What is 'guard' connection on LCR meter for?

Discussion in 'General Electronics Chat' started by tobyw, Apr 8, 2013.

  1. tobyw

    Thread Starter Member

    Mar 21, 2013
    37
    4
    After agonizing over various LCR meters, I have finally bought this UT612

    It comes with some surface mount tweezers, and an adaptor to slot components directly into the meter.

    However, it would be nice to use it with clip probes sometimes, especially with ferrite windings. And I have some clip probes which came with my Uni-T multimeter.

    The probe which comes with the LCR meter has three leads - pos, negative and 'guard'. I can't find anything in the manual about this 'guard' connection. Googling around for other models, it looks like the guard terminal is primarily for SMD testing, and/or noise suppression, but the word 'guard' is making me worried....

    Could anyone tell me

    1. What is the 'guard' connection? Why are there two?
    2. Can I still use the meter with just a two-lead pos/neg probe..and will it mean it's less accurate or does it mean I am going to blow the thing up by accident?

    Thanks :)
     
  2. #12

    Expert

    Nov 30, 2010
    16,252
    6,751
    The original meaning of Guard is a grounded circle around an input pin on a printed circuit board. It reduces surface leakage currents into really low current input amplifiers by grounding them. From this, you might derive that a lead labeled, "guard" would be a ground.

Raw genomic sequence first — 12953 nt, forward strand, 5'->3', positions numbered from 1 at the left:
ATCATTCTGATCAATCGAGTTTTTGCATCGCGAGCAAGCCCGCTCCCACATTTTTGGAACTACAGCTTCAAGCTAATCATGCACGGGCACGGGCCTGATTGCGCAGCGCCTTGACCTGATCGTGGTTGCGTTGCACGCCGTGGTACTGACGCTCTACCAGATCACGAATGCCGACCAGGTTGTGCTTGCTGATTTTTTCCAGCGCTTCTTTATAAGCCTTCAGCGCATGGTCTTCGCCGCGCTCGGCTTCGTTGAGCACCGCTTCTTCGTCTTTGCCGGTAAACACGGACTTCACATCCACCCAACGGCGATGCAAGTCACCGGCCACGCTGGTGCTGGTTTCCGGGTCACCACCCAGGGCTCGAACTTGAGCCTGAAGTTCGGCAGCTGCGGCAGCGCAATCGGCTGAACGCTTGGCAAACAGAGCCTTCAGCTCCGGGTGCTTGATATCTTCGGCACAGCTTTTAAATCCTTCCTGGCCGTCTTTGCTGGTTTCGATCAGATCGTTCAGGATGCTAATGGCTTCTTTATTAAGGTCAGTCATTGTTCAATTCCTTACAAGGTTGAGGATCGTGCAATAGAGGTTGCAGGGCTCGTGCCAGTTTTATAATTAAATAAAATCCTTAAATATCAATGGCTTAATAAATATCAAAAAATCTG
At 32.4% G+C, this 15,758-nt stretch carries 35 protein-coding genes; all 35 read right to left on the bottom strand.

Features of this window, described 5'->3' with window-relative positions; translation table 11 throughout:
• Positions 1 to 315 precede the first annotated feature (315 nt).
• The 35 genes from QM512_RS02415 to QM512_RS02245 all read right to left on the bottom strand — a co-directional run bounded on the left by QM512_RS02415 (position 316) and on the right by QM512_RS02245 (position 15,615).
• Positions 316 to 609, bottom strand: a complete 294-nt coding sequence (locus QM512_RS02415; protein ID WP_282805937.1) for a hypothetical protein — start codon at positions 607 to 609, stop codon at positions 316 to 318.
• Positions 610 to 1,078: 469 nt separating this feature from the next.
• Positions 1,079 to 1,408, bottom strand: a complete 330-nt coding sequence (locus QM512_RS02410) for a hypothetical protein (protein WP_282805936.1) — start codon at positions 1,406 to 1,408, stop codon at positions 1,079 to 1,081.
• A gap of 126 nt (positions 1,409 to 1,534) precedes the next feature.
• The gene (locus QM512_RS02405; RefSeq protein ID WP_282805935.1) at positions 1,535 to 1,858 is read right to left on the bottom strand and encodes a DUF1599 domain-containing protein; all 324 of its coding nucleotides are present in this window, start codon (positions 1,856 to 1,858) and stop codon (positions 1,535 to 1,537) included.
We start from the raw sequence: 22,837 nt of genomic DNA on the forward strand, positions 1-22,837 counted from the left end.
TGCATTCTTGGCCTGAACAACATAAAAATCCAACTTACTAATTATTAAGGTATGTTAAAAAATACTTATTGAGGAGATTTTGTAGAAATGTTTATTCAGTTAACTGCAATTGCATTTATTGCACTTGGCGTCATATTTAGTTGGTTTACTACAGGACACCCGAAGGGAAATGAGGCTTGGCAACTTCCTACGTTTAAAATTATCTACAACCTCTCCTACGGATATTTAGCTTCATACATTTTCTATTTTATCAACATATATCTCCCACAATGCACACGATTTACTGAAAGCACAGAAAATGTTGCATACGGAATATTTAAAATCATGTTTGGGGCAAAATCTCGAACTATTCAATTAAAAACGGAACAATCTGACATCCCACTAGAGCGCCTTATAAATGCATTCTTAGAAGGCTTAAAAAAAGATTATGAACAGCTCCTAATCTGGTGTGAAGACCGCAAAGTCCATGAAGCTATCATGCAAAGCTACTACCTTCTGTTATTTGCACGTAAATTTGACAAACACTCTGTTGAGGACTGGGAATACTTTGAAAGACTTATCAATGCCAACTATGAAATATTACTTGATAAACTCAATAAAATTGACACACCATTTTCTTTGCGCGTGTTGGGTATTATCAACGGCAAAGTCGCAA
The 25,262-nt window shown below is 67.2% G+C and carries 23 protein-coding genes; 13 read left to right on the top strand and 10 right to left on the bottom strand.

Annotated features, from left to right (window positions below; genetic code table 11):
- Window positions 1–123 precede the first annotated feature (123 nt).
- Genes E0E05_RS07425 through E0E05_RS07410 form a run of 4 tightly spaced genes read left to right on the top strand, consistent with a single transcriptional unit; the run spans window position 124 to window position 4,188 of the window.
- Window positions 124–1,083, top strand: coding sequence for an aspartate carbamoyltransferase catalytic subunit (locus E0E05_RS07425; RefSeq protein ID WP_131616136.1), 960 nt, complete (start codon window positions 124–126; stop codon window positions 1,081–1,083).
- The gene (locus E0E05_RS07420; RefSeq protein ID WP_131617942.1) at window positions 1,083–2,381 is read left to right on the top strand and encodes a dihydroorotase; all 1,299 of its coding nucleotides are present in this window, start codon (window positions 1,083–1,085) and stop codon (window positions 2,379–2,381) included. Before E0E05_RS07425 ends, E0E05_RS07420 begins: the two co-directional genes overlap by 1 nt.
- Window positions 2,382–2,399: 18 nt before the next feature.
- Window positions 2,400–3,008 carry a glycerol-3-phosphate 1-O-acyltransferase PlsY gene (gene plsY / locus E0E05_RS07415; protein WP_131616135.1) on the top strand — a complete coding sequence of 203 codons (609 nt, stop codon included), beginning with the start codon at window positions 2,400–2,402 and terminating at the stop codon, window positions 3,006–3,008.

Right now, I can't imagine how you would "guard" a component on the end of 2 test leads.
     
    tobyw likes this.
  3. tobyw

    Thread Starter Member

    Mar 21, 2013
    37
    4
    That sounds like it would fit with the idea of being intended to reduce noise when measuring.. do you think?

    Can't think what else it might be for.
     
  4. #12

    Expert

    Nov 30, 2010
    16,252
    6,751
    Yes...probably....up to a point...used correctly.
    We did one last month where a guitar amplifier had extra grounds all over the place and it caused current induced hum. Try to use one (1) guard connection. Only use 2 if it still isn't right, and that might cause problems.

    Practice measuring parts you KNOW. When you get that infallible, try something where the unknown is the part, not your method.
     
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